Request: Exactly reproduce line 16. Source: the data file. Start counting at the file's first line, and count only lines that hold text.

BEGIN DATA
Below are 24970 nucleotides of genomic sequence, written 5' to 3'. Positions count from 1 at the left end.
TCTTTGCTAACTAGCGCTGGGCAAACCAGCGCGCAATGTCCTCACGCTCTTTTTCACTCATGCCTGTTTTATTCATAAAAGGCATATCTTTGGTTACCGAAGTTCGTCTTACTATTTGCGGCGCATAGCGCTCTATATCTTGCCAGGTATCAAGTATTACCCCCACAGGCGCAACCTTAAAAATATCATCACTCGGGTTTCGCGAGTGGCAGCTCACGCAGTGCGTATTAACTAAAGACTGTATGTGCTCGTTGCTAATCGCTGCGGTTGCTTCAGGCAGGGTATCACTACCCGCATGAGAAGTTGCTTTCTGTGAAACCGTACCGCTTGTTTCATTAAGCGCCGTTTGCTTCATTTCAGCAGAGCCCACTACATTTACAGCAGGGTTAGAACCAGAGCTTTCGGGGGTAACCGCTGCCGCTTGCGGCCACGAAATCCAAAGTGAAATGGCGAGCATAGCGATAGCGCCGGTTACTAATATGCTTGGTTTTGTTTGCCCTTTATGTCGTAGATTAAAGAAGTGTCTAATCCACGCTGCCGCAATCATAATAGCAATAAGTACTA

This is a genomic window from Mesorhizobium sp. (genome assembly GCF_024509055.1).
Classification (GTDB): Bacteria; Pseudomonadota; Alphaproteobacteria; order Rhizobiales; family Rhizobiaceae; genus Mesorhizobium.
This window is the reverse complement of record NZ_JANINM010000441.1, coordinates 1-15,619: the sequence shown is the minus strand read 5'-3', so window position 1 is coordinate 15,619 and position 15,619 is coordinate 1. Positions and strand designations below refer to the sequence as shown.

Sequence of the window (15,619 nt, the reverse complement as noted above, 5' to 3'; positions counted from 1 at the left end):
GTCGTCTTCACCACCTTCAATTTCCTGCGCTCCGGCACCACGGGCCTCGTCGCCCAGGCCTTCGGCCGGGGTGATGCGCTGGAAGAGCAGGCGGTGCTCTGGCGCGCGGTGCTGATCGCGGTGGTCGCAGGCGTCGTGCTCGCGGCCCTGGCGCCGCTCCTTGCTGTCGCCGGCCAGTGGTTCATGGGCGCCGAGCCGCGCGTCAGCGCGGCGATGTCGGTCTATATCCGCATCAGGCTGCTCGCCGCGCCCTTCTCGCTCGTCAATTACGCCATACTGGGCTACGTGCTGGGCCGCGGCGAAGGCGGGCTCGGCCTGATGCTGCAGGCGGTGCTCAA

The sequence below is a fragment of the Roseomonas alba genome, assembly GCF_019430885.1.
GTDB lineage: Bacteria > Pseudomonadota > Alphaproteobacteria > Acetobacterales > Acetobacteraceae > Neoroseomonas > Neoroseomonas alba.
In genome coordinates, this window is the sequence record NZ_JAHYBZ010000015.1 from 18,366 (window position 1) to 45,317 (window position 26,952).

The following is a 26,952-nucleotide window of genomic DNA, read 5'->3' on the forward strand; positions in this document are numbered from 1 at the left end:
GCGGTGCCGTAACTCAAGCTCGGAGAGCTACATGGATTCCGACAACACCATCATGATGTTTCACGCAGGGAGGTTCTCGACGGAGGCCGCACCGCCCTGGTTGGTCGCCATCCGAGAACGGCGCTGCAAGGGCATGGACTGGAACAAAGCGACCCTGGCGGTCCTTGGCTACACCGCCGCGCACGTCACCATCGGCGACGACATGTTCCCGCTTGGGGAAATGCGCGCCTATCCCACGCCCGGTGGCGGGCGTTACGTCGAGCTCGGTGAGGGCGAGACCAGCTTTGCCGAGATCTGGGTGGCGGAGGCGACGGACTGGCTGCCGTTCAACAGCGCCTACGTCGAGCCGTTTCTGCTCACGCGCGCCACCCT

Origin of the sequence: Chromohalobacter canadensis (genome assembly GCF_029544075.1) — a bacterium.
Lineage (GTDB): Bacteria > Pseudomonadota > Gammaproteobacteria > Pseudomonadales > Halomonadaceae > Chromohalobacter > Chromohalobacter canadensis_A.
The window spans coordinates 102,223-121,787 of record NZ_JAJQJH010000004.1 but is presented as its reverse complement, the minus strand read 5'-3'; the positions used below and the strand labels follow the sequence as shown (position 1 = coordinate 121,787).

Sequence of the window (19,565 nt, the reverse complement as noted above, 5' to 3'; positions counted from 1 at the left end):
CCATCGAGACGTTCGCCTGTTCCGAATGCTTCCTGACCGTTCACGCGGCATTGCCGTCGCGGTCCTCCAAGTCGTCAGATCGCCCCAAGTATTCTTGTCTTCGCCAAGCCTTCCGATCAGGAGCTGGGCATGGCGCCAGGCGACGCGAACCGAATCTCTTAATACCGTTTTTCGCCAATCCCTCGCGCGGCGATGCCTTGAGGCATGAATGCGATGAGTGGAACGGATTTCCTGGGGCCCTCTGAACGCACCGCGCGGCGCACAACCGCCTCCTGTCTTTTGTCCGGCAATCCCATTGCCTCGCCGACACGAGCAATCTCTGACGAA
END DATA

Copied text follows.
Sequence of the window (19,565 nt, the reverse complement as noted above, 5' to 3'; positions counted from 1 at the left end):